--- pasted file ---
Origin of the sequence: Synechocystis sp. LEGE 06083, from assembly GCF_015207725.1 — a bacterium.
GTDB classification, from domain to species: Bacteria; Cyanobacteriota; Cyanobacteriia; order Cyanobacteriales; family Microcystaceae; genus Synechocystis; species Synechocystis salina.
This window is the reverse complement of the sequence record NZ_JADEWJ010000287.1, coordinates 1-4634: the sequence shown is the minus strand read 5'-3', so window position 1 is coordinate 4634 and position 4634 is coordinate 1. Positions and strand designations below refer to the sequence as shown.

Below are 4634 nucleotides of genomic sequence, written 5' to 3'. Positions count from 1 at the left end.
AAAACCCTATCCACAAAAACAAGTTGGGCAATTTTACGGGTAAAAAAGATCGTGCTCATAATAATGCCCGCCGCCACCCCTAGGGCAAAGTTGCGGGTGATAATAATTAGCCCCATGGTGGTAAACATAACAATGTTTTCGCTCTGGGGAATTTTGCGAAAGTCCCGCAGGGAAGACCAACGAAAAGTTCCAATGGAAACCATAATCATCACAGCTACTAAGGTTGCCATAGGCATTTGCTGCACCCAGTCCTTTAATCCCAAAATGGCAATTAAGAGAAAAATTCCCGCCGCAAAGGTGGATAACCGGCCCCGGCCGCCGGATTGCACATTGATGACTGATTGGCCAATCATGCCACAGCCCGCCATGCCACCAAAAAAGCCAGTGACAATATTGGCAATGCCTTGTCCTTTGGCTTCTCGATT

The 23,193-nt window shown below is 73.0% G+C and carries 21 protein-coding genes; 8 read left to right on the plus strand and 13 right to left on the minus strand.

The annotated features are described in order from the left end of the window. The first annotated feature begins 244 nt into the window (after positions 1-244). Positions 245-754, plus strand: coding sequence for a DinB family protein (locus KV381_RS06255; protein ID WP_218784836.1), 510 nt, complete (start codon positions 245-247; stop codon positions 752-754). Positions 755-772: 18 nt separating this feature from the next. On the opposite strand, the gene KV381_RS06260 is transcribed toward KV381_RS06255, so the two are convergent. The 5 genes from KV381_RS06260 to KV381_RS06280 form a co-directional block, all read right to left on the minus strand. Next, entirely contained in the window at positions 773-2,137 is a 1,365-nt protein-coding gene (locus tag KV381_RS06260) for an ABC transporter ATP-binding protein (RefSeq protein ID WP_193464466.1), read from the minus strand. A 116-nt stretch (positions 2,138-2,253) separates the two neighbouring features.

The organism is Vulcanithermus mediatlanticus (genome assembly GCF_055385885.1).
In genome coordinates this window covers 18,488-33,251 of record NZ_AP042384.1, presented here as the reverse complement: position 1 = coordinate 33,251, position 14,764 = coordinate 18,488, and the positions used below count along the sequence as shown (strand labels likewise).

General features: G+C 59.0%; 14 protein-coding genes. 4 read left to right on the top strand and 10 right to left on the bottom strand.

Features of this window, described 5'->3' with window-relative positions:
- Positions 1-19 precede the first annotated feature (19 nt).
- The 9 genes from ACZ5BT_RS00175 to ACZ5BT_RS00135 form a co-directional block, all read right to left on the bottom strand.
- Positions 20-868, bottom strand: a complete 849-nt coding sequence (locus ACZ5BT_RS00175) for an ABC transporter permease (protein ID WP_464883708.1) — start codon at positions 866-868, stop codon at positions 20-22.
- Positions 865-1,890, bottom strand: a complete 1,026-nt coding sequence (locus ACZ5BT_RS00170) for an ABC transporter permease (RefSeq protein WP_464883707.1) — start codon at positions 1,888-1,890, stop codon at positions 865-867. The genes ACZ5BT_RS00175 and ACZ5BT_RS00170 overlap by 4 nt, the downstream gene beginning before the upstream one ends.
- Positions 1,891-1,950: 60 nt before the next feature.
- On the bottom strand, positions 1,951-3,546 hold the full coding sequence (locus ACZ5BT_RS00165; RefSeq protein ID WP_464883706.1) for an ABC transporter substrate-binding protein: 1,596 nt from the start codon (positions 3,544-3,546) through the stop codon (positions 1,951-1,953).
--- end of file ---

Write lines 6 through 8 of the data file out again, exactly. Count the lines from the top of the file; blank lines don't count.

The 23,193-nt window shown below is 73.0% G+C and carries 21 protein-coding genes; 8 read left to right on the plus strand and 13 right to left on the minus strand.

The annotated features are described in order from the left end of the window. The first annotated feature begins 244 nt into the window (after positions 1-244). Positions 245-754, plus strand: coding sequence for a DinB family protein (locus KV381_RS06255; protein ID WP_218784836.1), 510 nt, complete (start codon positions 245-247; stop codon positions 752-754). Positions 755-772: 18 nt separating this feature from the next. On the opposite strand, the gene KV381_RS06260 is transcribed toward KV381_RS06255, so the two are convergent. The 5 genes from KV381_RS06260 to KV381_RS06280 form a co-directional block, all read right to left on the minus strand. Next, entirely contained in the window at positions 773-2,137 is a 1,365-nt protein-coding gene (locus tag KV381_RS06260) for an ABC transporter ATP-binding protein (RefSeq protein ID WP_193464466.1), read from the minus strand. A 116-nt stretch (positions 2,138-2,253) separates the two neighbouring features.

The organism is Vulcanithermus mediatlanticus (genome assembly GCF_055385885.1).